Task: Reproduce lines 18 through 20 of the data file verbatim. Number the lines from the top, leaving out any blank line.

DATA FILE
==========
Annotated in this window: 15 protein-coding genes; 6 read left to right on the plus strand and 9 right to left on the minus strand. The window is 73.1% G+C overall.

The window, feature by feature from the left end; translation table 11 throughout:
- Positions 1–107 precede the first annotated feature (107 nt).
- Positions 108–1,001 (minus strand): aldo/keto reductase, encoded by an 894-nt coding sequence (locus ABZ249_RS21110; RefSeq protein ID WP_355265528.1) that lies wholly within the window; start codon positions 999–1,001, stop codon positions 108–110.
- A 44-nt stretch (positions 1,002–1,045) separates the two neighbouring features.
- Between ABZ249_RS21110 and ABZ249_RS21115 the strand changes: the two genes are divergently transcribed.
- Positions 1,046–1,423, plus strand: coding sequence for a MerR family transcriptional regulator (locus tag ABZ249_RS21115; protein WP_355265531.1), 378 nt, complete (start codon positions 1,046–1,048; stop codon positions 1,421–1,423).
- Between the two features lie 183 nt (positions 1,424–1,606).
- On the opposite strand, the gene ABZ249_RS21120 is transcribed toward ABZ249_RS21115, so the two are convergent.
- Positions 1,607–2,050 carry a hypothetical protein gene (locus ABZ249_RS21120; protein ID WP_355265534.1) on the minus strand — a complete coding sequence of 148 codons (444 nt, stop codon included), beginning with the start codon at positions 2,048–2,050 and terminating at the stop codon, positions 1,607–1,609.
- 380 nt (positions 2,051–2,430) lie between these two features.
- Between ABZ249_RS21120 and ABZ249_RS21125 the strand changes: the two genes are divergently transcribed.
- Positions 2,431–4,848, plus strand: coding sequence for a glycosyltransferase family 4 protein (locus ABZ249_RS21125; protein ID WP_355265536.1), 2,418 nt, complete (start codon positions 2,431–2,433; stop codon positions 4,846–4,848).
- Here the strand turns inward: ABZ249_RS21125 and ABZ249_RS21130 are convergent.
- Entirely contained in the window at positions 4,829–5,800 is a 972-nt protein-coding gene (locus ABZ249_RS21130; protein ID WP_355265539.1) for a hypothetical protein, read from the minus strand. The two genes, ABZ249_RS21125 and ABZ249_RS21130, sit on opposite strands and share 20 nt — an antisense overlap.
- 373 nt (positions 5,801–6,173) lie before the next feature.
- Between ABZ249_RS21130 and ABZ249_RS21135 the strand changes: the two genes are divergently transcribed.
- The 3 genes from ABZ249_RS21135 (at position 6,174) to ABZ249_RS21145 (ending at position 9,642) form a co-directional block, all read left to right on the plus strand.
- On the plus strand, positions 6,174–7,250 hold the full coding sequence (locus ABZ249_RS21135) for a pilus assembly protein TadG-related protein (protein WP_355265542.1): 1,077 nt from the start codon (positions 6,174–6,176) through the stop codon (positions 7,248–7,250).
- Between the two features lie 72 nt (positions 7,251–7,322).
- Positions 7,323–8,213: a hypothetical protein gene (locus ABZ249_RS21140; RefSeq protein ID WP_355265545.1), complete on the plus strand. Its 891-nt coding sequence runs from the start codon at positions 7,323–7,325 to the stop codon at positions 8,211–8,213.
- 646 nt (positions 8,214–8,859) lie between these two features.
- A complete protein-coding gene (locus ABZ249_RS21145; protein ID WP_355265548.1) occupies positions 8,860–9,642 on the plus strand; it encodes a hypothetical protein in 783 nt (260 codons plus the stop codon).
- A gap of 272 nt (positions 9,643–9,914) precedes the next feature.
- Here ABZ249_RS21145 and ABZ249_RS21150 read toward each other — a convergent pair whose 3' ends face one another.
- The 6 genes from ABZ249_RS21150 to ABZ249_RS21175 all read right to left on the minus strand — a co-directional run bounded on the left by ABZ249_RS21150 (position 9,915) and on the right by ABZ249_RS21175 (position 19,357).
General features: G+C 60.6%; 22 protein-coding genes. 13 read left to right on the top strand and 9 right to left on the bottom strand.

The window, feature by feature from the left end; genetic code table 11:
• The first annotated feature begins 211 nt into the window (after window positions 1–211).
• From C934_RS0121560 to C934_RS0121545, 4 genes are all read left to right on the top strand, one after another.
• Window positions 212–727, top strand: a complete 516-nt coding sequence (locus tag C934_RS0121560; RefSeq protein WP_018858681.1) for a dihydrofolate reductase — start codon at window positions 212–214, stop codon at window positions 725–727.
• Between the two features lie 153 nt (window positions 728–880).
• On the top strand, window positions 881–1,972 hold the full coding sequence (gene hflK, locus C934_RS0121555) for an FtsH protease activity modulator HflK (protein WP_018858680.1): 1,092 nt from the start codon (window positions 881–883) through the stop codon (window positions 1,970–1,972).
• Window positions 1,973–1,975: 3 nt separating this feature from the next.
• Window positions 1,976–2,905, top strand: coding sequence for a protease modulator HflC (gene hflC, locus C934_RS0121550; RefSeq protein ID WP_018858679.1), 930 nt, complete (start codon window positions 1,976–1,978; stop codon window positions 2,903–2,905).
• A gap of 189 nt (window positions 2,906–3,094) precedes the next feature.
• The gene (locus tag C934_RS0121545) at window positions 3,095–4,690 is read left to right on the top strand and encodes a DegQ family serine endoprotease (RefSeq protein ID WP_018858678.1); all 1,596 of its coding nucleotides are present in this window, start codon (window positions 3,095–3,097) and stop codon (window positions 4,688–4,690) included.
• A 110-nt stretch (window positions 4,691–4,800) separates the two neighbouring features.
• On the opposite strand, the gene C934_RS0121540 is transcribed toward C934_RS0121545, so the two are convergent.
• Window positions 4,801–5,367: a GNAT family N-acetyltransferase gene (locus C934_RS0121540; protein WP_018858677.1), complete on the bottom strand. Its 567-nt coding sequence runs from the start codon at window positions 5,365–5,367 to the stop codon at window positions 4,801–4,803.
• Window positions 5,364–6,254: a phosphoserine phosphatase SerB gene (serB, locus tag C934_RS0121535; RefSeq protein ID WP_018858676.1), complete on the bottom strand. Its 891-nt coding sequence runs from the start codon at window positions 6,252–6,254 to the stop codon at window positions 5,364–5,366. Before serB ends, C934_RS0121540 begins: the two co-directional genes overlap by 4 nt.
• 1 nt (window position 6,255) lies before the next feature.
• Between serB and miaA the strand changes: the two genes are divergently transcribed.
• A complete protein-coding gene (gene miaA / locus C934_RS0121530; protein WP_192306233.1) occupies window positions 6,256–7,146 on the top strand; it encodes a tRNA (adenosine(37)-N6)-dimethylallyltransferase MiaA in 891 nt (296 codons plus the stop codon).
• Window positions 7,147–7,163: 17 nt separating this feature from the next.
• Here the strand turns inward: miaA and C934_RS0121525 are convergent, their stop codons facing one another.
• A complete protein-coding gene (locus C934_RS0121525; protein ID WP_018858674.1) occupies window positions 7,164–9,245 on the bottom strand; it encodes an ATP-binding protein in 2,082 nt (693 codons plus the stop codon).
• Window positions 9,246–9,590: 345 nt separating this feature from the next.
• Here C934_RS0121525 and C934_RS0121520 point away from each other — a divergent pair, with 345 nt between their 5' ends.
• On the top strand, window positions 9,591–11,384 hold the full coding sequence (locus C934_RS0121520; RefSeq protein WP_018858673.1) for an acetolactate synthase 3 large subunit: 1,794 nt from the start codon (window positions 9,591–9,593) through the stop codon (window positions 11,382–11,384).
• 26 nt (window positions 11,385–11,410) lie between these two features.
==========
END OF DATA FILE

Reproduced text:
- The 3 genes from ABZ249_RS21135 (at position 6,174) to ABZ249_RS21145 (ending at position 9,642) form a co-directional block, all read left to right on the plus strand.
- On the plus strand, positions 6,174–7,250 hold the full coding sequence (locus ABZ249_RS21135) for a pilus assembly protein TadG-related protein (protein WP_355265542.1): 1,077 nt from the start codon (positions 6,174–6,176) through the stop codon (positions 7,248–7,250).
- Between the two features lie 72 nt (positions 7,251–7,322).